I just LOVE living in California.  There’s an endless stream of weekend get-away’s that can take you from snow to the dessert to the ocean.  This weekend we chose the ocean.  Claire and I had a quick overnight in Carmel.  We left Sunday and checked in at the Homestead Inn which is the sister property of the Mission Ranch Inn which are both owned by Clint Eastwood.   Mission Ranch is a stunning property which almost never seems to have an opening.  When I called they transferred me to their sister property which did have a reservation.  We had a lovely old fashioned room with a double bed, a twin bed, a full kitchen, dining area, bathroom, and redwood deck.  It was a great price $110.00 for the night.  After we stashed our stuff we headed over to Point Lobos and walked around China Cove which is just spectacular.  We were greatly entertained by a group of five little girls ranging from age 5-12 who were impervious to the cold ocean water and having the time of their collective lives!

We had intended to stroll around Carmel and collect up cheese, salad, bread and wine for dinner but at around 6:00 on a Sunday night none of the gourmet shops were still open.  We ended up eating at Patisserie Boissiere, a very nostalgic place for me.  They opened in 1961 and sometime in the mid-seventies I started going there.  My boyfriend at the time had trained with a French chef in the Bay Area who was friends of the family who opened the Patisserie and we took several trips to try them out.  At that time there was no one like them.  Their pastry case shimmered like jewels at Tiffany’s and their menu was very French.  Their dining room probably hasn’t changed since they opened their doors which is another thing I love about the place.  The food is served at a very leisurely pace and we were concerned we’d miss our chance to watch the sun set so we grabbed our desserts to go and headed to the beach.  My bittersweet Pots de Crème was good enough for me to finish as my first course to breakfast the next day.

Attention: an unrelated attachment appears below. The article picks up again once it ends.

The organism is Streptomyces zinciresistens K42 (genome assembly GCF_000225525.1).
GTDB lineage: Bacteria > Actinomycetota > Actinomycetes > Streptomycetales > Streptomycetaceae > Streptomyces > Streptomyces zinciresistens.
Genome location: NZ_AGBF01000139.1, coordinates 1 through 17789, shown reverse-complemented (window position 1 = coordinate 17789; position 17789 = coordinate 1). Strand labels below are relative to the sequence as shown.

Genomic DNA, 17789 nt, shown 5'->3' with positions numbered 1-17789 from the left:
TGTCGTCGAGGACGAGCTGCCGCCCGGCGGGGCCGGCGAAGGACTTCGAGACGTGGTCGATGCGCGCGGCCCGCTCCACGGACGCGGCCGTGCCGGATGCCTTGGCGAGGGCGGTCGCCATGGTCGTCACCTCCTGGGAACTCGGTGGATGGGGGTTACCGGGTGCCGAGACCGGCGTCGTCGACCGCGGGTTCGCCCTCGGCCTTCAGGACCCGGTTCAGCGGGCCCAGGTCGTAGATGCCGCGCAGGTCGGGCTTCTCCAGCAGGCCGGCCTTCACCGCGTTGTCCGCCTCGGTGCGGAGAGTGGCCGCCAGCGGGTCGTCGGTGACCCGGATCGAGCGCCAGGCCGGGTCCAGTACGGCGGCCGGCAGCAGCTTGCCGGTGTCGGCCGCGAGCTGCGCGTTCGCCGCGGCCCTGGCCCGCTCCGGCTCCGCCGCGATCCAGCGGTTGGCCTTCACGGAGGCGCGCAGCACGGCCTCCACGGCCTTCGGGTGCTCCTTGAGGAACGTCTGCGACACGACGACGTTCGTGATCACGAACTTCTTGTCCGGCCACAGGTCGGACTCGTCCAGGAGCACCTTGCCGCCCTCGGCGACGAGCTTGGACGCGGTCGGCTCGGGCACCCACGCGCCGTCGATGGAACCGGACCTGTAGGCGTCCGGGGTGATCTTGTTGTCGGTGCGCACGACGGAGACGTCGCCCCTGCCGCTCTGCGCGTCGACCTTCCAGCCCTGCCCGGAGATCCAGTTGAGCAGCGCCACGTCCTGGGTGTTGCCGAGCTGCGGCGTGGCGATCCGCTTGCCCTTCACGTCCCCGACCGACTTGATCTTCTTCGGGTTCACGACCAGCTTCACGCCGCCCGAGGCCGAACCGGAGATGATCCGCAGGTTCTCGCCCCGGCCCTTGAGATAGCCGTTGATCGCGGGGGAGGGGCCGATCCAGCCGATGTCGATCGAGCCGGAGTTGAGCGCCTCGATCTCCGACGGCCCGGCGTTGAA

Monday we strolled around town, shopping and stopping for breakfast at the Tuck Box Inn which looked like a kind of English Troll house.  The scones were the most interesting scones I’ve ever tasted.  They are dense and spongy and I think baked in small round pans, or skillets.  One scone is a half of a round split in half and cut into four wedges and heated, definitely plenty for two people.  It is served with softly whipped cream and two jams, one berry, one marmalade.  To me the scones seemed more like a crumpet batter poured in a pan and baked.

After that we happened upon a beautiful French linen shop called Jan de Luz.  I want to live there and be best friends with the French women who run it.  They were so classically French and impeccably dressed and a hoot!  I have a long standing tradition of using tea towels as my window curtains and I’m due to replace my existing ones so I bought a couple of tea towels for my next set of curtains.  They will embroider anything you want on any variety of linens that they sell.  They have several women working on site so depending on your order and their schedule you may be able to take your newly embroidered items home with you that day.

Lastly I grabbed four coconut macaroons at the Carmel Bakery on Ocean Ave.  They are a Carmel institution known for their pretzels, but let me tell you, their coconut macaroons are the best anywhere.

I have not tasted any as good elsewhere.

On our way home we detoured at the Santa Cruz Boardwalk for a thrilling ride on the Giant Dipper, cooling ride on Loggers Revenge and then dried off by floating over the boardwalk on the sky ride.  We had our obligatory corn dog and tried to get some garlic fries (they were out and took forever to make more), and topped it off with a chocolate dipped cone and got in the not so thrilling commute traffic coming home.